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Free Content Wing phosphorylation is a major functional determinant of the Lrs14‐type biofilm and motility regulator AbfR1 in Sulfolobus acidocaldarius

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In response to a variety of environmental cues, prokaryotes can switch between a motile and a sessile, biofilm‐forming mode of growth. The regulatory mechanisms and signaling pathways underlying this switch are largely unknown in archaea but involve small winged helix‐turn‐helix DNA‐binding proteins of the archaea‐specific Lrs14 family. Here, we study the Lrs14 member AbfR1 of Sulfolobus acidocaldarius. Small‐angle X‐ray scattering data are presented, which are consistent with a model of dimeric AbfR1 in which dimerization occurs via an antiparallel coiled coil as suggested by homology modeling. Furthermore, solution structure data of AbfR1‐DNA complexes suggest that upon binding DNA, AbfR1 induces deformations in the DNA. The wing residues tyrosine 84 and serine 87, which are phosphorylated in vivo, are crucial to establish stable protein‐DNA contacts and their substitution with a negatively charged glutamate or aspartate residue inhibits formation of a nucleoprotein complex. Furthermore, mutation abrogates the cellular abundance and transcription regulatory function of AbfR1 and thus affects the resulting biofilm and motility phenotype of S. acidocaldarius. This work establishes a novel wHTH DNA‐binding mode for Lrs14‐like proteins and hints at an important role for protein phosphorylation as a signal transduction mechanism for the control of biofilm formation and motility in archaea.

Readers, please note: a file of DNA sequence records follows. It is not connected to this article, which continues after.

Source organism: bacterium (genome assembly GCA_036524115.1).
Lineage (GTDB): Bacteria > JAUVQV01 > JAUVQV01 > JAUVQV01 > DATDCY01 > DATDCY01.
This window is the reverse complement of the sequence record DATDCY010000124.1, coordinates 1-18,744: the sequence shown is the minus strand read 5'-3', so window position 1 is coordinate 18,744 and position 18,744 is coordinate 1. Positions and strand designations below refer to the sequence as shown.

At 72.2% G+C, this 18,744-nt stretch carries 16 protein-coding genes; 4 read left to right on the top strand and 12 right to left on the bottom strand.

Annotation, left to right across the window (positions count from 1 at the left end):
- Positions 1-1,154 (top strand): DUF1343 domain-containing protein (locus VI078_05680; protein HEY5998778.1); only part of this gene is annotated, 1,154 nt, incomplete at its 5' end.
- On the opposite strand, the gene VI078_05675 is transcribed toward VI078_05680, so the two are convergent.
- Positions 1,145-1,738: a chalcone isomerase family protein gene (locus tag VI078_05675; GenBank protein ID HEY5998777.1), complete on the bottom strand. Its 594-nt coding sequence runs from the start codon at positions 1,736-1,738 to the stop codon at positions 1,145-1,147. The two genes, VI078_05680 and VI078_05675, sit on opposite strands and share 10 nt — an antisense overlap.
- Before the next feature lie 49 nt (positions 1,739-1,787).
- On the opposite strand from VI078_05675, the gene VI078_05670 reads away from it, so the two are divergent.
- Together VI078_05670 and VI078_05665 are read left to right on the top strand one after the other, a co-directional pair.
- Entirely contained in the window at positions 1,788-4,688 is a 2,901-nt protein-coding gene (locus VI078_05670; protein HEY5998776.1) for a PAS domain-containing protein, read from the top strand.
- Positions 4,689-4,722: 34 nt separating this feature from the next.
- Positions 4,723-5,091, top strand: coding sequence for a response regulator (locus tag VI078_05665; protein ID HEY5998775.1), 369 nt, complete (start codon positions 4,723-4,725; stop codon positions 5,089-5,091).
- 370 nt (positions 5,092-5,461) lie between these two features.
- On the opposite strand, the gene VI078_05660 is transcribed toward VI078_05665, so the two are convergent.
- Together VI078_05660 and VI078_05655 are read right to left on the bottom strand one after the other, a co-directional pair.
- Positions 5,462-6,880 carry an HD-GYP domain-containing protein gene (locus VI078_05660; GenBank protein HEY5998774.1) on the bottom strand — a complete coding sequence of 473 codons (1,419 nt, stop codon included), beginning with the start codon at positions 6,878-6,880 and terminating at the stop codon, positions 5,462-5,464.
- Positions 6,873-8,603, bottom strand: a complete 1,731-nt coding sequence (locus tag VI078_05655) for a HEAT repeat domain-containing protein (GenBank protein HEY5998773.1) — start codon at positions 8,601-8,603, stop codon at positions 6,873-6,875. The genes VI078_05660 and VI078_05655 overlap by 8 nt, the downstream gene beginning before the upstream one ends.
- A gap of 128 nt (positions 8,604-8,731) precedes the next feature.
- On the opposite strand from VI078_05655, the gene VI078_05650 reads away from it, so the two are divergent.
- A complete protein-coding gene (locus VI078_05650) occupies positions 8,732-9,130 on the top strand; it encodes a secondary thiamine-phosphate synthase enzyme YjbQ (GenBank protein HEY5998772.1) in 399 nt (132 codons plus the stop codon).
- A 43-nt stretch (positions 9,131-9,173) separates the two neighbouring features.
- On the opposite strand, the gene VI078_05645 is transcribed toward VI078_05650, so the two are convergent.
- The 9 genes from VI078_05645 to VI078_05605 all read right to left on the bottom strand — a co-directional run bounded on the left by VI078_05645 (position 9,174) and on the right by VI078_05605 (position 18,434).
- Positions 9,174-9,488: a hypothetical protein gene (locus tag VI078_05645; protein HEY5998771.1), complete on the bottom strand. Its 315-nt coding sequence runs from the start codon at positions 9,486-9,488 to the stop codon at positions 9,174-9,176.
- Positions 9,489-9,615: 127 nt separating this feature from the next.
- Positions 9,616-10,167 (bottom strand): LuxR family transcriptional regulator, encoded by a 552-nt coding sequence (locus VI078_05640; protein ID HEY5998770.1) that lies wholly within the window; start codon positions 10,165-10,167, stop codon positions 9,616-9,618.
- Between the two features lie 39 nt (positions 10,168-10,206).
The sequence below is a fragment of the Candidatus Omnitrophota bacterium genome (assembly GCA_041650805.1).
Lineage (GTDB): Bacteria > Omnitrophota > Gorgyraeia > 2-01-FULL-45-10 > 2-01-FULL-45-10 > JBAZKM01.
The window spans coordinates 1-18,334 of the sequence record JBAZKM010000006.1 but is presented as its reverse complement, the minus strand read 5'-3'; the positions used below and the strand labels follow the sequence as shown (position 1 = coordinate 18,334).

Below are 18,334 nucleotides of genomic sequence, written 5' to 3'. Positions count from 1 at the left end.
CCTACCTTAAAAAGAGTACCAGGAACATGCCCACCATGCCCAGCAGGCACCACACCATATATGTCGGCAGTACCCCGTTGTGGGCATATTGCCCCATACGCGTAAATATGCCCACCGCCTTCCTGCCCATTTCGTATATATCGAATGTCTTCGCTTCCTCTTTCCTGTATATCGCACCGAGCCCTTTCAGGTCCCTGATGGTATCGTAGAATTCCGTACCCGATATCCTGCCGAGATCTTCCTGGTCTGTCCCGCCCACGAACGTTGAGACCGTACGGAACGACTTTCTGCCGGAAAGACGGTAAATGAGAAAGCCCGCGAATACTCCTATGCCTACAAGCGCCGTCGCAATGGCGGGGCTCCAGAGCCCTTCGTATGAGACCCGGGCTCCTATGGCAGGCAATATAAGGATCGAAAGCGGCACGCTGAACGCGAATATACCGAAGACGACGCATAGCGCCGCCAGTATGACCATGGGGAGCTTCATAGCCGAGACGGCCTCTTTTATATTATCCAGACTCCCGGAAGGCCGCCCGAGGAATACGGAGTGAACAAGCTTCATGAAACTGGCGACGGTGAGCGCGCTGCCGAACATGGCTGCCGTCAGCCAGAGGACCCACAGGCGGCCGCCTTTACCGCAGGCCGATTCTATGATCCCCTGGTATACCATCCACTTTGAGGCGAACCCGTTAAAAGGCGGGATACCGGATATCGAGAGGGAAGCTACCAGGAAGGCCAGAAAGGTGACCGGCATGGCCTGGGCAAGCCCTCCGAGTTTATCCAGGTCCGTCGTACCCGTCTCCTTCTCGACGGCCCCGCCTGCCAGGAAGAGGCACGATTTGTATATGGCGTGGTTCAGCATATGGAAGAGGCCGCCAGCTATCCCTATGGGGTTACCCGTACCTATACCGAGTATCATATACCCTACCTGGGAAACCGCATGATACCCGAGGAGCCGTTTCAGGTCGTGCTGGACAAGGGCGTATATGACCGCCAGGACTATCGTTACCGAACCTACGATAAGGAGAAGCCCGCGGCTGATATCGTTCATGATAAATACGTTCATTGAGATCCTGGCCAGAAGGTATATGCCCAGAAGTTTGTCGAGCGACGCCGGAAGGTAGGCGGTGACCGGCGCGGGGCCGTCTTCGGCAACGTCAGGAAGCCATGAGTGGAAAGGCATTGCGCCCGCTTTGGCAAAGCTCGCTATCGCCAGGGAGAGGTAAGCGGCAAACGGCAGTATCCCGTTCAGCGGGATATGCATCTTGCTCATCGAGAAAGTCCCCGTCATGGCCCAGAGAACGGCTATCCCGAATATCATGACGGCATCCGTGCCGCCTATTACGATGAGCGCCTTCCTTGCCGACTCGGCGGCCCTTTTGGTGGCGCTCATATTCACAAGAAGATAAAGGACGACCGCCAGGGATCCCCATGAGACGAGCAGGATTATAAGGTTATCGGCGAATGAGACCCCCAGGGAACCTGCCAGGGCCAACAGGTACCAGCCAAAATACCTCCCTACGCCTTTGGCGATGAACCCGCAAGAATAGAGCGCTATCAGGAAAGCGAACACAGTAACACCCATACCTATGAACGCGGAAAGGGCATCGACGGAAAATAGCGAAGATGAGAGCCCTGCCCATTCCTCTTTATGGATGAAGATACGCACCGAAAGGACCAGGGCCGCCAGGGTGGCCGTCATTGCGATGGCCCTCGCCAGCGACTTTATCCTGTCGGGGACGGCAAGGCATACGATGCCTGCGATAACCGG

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Document Type: Research Article

Publication date: September 1, 2017

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